In this post, I would like to talk about devices capable of acquiring images in the Terahertz spectral range, an emerging technology with great potential for implementation in industry, especially in the agri-food sector.

Currrently, machine vision systems used in industry work with different ranges of the electromagnetic spectrum, such as visible light, infrared, ultraviolet, among others, which are not able to pass through matter. Therefore, these technologies can only examine the surface characterisitcs of a product or packaging, but cannot provide information from the inside.

In contrast, there are other technologies that do allow us to examine certain properties inside matter, such as metal detectors, magnetic resonance imaging, ultrasound and X-rays. Metal detectors are only capable of detecting the presence of metals. Magnetic resonance equipment is expensive and large, mainly used in medicine, and its integration at industrial level is practically unfeasible. Ultrasound equipment requires contact, requires some skill in its application and is difficult to interpret, so it is not feasible in the industrial sector. Finally, X-rays are a very dangerous ionising radiation, which implies a great effort in protective coatings and an exhaustive control of the radiation dose. Although they can pass through matter, X-rays can only provide information about the different parts of a product that absorb radiation in this range of the electromagnetic spectrum.

Technologies to examine properties inside matter

From this point of view, we are faced with a very important challenge, to investigate the potential of new technologies with the capacity to inspect, safely and without contact, the inside of products and packaging, obtaining relevant information on the internal characteristics, such as quality, condition, presence or absence of elements inside, homogeneity,etc.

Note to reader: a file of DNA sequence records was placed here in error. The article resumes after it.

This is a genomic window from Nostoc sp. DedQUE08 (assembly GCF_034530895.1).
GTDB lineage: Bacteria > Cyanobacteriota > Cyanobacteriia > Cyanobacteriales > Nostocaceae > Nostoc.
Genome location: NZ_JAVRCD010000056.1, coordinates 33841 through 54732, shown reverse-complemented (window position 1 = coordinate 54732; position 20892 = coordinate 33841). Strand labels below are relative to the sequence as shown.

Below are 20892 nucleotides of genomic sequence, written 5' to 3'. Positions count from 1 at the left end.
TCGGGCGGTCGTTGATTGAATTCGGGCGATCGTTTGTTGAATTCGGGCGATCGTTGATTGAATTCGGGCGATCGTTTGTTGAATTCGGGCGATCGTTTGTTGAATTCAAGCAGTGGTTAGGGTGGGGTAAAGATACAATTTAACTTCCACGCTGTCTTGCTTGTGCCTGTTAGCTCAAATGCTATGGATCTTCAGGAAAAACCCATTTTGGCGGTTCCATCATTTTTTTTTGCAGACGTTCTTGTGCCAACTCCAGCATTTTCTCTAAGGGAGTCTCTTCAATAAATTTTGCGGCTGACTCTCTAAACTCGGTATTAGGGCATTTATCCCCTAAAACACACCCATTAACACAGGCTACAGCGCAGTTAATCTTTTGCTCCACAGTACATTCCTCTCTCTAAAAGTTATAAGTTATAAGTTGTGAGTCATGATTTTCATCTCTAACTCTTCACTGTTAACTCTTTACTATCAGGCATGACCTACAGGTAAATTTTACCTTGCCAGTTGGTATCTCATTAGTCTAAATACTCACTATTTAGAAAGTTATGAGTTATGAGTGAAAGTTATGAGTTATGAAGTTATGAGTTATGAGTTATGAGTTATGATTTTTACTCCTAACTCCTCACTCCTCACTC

Looking at the options, the solution may lie in promoting the integration in industry of new technologies that work in non-ionising spectral ranges with the ability to penetrate matter, such as the terahertz/near-microwave spectral range.

First radiological image. Röntgen´s wife´s hand
First radiological image in histroy. The hand of Röntgen´s wife

In 1985, Professor Röntgen took the first radiological image in history, his wife´s hand. 127 years have passed and research is still going on. In 1995, the first image in the Terhaertz range was captures, son only 27 years have passed since then. This shows the degree of maturity of Terahertz technology, still in its early stages of research. This radiation is not new, we know it is there, but today it is very difficult to generate and detect it. The main research work has focused on improving the way this radiation is emitted and captured in a coherent way, using equipment developed in the laboratory.

In recent years things have changed, new optical sensors and new terahertz sources with a very high industrialisation capcity have been obtained, which opens the doors of industry to this technology. Now there is still a very important task of research to see the scope of this technology in the different areas of industry.

CARTIF is committed to this technology and is currently working on the development of the industrial research project AGROVIS, “Intelligent VISual Computing for products/processes in the AGRI-food sector“, a project funded by the Junta de Castilla y León, framed in the field of computer vision (digital enabler of industry 4.0) associated with the agri-food sector, where one of the main objectives is to explore the different possibilities for automatically inspecting the interior of agri-food products safely.

Luis Miguel González
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